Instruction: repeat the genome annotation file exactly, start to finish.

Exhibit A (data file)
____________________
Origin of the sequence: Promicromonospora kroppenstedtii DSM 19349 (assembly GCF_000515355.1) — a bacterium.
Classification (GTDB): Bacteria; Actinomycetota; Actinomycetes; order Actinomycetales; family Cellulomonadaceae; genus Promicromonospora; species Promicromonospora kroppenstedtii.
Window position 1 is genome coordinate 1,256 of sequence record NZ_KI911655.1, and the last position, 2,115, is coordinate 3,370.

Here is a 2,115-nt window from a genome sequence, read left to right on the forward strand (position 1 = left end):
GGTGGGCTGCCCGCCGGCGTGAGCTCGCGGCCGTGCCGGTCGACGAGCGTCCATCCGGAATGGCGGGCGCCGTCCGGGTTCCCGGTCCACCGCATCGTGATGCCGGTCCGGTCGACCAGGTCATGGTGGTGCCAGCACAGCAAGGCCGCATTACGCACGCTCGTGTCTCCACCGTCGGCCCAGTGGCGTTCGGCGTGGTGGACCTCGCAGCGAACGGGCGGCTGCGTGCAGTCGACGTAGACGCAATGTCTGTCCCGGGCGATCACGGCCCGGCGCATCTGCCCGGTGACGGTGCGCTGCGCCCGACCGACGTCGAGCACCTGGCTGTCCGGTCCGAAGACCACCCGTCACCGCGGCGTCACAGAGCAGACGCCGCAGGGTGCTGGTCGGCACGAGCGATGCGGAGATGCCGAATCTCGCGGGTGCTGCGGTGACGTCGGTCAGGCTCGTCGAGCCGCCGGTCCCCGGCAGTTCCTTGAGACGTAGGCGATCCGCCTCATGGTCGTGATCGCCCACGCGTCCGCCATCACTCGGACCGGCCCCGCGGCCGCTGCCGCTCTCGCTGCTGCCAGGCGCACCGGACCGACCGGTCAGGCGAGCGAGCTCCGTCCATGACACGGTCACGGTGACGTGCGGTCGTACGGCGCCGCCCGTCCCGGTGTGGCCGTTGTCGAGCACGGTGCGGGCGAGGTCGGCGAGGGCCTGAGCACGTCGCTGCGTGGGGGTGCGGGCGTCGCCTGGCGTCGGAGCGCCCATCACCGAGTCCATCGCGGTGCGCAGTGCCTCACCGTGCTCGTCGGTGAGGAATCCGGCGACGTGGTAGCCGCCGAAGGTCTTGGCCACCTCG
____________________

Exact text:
Origin of the sequence: Promicromonospora kroppenstedtii DSM 19349 (assembly GCF_000515355.1) — a bacterium.
Classification (GTDB): Bacteria; Actinomycetota; Actinomycetes; order Actinomycetales; family Cellulomonadaceae; genus Promicromonospora; species Promicromonospora kroppenstedtii.
Window position 1 is genome coordinate 1,256 of sequence record NZ_KI911655.1, and the last position, 2,115, is coordinate 3,370.

Here is a 2,115-nt window from a genome sequence, read left to right on the forward strand (position 1 = left end):
GGTGGGCTGCCCGCCGGCGTGAGCTCGCGGCCGTGCCGGTCGACGAGCGTCCATCCGGAATGGCGGGCGCCGTCCGGGTTCCCGGTCCACCGCATCGTGATGCCGGTCCGGTCGACCAGGTCATGGTGGTGCCAGCACAGCAAGGCCGCATTACGCACGCTCGTGTCTCCACCGTCGGCCCAGTGGCGTTCGGCGTGGTGGACCTCGCAGCGAACGGGCGGCTGCGTGCAGTCGACGTAGACGCAATGTCTGTCCCGGGCGATCACGGCCCGGCGCATCTGCCCGGTGACGGTGCGCTGCGCCCGACCGACGTCGAGCACCTGGCTGTCCGGTCCGAAGACCACCCGTCACCGCGGCGTCACAGAGCAGACGCCGCAGGGTGCTGGTCGGCACGAGCGATGCGGAGATGCCGAATCTCGCGGGTGCTGCGGTGACGTCGGTCAGGCTCGTCGAGCCGCCGGTCCCCGGCAGTTCCTTGAGACGTAGGCGATCCGCCTCATGGTCGTGATCGCCCACGCGTCCGCCATCACTCGGACCGGCCCCGCGGCCGCTGCCGCTCTCGCTGCTGCCAGGCGCACCGGACCGACCGGTCAGGCGAGCGAGCTCCGTCCATGACACGGTCACGGTGACGTGCGGTCGTACGGCGCCGCCCGTCCCGGTGTGGCCGTTGTCGAGCACGGTGCGGGCGAGGTCGGCGAGGGCCTGAGCACGTCGCTGCGTGGGGGTGCGGGCGTCGCCTGGCGTCGGAGCGCCCATCACCGAGTCCATCGCGGTGCGCAGTGCCTCACCGTGCTCGTCGGTGAGGAATCCGGCGACGTGGTAGCCGCCGAAGGTCTTGGCCACCTCG